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EU: 'Decree by South Sudan’s Kiir for more states violates peace deal'

October 6 - 2015 JUBA
South Sudan's President Salva Kiir addresses a news conference at the Presidential palace in Juba (Reuters)
South Sudan's President Salva Kiir addresses a news conference at the Presidential palace in Juba (Reuters)

President Salva Kiir of South Sudan has ordered the division of the country’s ten constitutionally established states into 28 new ones. The EU Commission has criticised the presidential decree as a violation of the peace agreement and called on the government not to implement the order.

Read out by Kiir on national television on Friday evening, the new order will create new states and new state boundaries that largely separate the Nuer ethnic group from other ethnic groups, leaving most of them within ethnically homogeneous states.

A high-level statement from the European Union today slammed the so-called Establishment Order. “The announcement by President Salva Kiir of the presidential order to replace the 10 existing states with 28 new states goes against the spirit and the letter of the peace agreement signed by the Government of South Sudan on August 26,” reads the EU statement, which was issued by the spokesman of the EU High Representative for Foreign Affairs, Federica Mogherini, who is also deputy to the president of the EU Commission. EU Commissioner for Humanitarian Aid Christos Stylianides also signed onto the statement.

Mogherini and Stylianides pointed out that the peace deal stipulates that decisions on the structure of the government will be made during the permanent constitution-making process, “under the oversight of the Transitional Government of National Unity and in consultation with the people of South Sudan.

“The EU therefore urges the President and Government of South Sudan to refrain from proceeding on this fundamental matter,” they affirmed.

Peace agreement

The 26 August power-sharing peace deal was endorsed by both President Kiir and the rebel Sudan People’s Liberation Movement-In Opposition (SPLM-IO) at the High-Level meeting chaired by the UN Secretary-General on 29 September in New York.

SPLM-IO leader Riek Machar, who is scheduled to fulfill the position of Kiir’s First Vice-President when a transitional government is created in late November, rejected the move in a press statement issued that was over the weekend. The two have been on opposing sides of a conflict that has killed thousands of people, displaced more than two million, and disrupted oil production, the source of most of the government’s revenue, since December 2013.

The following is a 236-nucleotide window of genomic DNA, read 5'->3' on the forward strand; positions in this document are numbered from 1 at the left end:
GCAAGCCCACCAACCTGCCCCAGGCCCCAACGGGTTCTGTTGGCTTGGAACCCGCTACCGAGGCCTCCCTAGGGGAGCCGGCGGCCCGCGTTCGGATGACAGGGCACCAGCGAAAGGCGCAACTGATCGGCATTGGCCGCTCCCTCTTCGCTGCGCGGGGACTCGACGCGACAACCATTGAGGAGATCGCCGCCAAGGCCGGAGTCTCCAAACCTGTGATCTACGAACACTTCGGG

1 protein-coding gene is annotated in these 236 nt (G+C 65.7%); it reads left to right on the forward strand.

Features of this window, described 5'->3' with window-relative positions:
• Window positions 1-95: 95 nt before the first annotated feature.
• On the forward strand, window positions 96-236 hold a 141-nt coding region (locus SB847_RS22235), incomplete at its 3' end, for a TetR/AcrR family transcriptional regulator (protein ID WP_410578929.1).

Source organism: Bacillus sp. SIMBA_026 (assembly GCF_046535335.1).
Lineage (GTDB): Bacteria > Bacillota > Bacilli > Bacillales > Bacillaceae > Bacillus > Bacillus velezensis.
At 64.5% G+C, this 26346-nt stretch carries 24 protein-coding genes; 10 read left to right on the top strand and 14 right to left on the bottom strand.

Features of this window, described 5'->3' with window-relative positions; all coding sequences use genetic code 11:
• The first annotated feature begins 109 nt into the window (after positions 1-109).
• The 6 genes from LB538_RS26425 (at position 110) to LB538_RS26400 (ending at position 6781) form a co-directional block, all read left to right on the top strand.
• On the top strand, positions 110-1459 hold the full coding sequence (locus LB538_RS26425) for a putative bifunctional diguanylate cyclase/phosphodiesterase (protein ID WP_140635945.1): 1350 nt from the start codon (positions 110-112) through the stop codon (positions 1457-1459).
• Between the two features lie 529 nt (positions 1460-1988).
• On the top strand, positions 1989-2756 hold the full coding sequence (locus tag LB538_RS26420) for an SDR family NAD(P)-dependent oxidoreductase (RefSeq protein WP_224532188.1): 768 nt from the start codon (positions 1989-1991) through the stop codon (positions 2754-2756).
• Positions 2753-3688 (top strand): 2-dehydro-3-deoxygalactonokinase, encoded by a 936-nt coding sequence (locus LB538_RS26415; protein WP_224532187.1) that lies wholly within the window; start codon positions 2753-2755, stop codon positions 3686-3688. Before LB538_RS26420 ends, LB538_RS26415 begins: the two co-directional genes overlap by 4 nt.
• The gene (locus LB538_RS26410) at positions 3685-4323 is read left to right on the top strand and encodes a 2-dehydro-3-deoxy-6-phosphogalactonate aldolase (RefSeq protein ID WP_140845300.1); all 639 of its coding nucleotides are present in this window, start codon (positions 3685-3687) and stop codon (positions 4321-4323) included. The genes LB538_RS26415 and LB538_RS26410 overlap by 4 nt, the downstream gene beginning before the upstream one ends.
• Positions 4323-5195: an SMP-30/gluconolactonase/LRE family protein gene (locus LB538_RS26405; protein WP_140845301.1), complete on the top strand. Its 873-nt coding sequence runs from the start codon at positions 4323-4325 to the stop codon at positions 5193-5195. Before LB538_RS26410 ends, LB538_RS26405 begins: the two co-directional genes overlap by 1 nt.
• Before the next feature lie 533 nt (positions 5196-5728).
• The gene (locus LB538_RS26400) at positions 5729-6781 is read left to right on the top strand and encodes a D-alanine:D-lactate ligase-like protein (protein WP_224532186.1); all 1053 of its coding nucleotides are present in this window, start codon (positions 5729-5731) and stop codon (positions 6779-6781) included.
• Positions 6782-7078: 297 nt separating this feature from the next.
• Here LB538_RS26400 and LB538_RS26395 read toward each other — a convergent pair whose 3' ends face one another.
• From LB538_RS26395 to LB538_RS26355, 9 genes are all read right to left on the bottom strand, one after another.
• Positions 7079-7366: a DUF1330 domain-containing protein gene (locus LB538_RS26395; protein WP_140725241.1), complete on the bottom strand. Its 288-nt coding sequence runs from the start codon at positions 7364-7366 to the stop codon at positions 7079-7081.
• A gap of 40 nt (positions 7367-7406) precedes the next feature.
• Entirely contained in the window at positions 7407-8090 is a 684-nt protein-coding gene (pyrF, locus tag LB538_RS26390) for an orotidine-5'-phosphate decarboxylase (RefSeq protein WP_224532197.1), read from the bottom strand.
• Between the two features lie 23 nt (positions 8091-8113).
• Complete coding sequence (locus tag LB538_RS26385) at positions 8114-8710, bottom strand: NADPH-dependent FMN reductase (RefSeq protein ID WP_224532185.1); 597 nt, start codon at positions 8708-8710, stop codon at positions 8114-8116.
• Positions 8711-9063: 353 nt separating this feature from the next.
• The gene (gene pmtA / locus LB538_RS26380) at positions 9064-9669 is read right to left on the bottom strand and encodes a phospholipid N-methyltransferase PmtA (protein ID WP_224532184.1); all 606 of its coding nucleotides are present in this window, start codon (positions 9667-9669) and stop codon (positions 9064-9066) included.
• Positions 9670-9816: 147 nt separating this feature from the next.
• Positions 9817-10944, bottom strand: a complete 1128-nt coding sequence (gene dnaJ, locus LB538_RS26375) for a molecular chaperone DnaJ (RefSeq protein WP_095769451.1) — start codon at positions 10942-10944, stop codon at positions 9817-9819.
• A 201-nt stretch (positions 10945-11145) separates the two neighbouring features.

Kiir’s decree will affect the peace deal with the rebel group led by Riek Machar, because the deal gave the group the positions of governor in Unity and Upper Nile states. The division of the states to be given over to rebel governors suggests that Kiir may seek to keep his appointees in control of parts of those areas.

Ethnic enclaves

Although the decree by Kiir, who is a member of the Dinka tribe, does not refer specifically to ethnicities, it clearly groups together Nuer-inhabited areas into states of their own.

For example, the previously intermixed Unity State would be divided into Northern and Southern Liech states, covering the parts of Unity state inhabited by Nuers. The Dinka that live within Unity state’s current boundaries - in Pariang and Abiemnhom counties - would be split off into a new ‘Ruweng state’.

“This is an administrative order issued by the president, and an administrative order is not subject to approval.”

Article 161 of South Sudan’s Transitional Constitution states: “the territory of South Sudan is composed of ten states”. It does not authorise the creation of new states or the elimination of constitutionally established states.

South Sudan’s Information Minister Michael Makuei, who appeared on state television on Friday after the President, said that the order will not need to be approved by the parliament to take into effect. He stressed that the decision will help to transform the government into a federal system.

In addition, the SPLM-IO in its press statement feared that the division of South Sudan into 28 states will bring about more community unrest over land ownership.

Fighting in Unity

The statement by the EU goes on also to condemn the resumption of hostilities in Unity State and call on the armed opposition to implement the security arrangements of the peace deal.

“The international community has consistently said that there will be consequences for those who obstruct the implementation of the peace agreement. The EU welcomes in that respect the African Union’s decision to publish the commission of inquiry’s report and to move ahead with the establishment of the hybrid court.”

(Source: Radio Tamazuj, VOA)


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